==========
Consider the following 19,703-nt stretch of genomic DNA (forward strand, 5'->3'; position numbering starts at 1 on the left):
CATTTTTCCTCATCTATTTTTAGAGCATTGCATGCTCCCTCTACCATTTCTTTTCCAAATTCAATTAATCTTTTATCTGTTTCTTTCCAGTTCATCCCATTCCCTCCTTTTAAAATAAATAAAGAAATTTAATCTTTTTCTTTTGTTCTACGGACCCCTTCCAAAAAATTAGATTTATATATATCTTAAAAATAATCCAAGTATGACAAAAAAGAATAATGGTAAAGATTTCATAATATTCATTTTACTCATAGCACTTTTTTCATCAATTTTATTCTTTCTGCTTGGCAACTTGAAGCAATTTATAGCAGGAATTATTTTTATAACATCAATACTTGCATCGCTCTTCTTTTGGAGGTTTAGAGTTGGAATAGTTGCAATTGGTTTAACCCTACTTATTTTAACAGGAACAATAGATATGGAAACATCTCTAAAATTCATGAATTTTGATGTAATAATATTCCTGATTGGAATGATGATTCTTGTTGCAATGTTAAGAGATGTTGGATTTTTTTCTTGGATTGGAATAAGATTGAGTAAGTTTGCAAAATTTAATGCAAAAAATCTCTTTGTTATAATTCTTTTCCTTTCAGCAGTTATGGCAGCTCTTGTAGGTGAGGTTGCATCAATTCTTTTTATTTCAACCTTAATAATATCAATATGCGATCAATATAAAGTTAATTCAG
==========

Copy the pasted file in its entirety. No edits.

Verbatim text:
Consider the following 19,703-nt stretch of genomic DNA (forward strand, 5'->3'; position numbering starts at 1 on the left):
CATTTTTCCTCATCTATTTTTAGAGCATTGCATGCTCCCTCTACCATTTCTTTTCCAAATTCAATTAATCTTTTATCTGTTTCTTTCCAGTTCATCCCATTCCCTCCTTTTAAAATAAATAAAGAAATTTAATCTTTTTCTTTTGTTCTACGGACCCCTTCCAAAAAATTAGATTTATATATATCTTAAAAATAATCCAAGTATGACAAAAAAGAATAATGGTAAAGATTTCATAATATTCATTTTACTCATAGCACTTTTTTCATCAATTTTATTCTTTCTGCTTGGCAACTTGAAGCAATTTATAGCAGGAATTATTTTTATAACATCAATACTTGCATCGCTCTTCTTTTGGAGGTTTAGAGTTGGAATAGTTGCAATTGGTTTAACCCTACTTATTTTAACAGGAACAATAGATATGGAAACATCTCTAAAATTCATGAATTTTGATGTAATAATATTCCTGATTGGAATGATGATTCTTGTTGCAATGTTAAGAGATGTTGGATTTTTTTCTTGGATTGGAATAAGATTGAGTAAGTTTGCAAAATTTAATGCAAAAAATCTCTTTGTTATAATTCTTTTCCTTTCAGCAGTTATGGCAGCTCTTGTAGGTGAGGTTGCATCAATTCTTTTTATTTCAACCTTAATAATATCAATATGCGATCAATATAAAGTTAATTCAG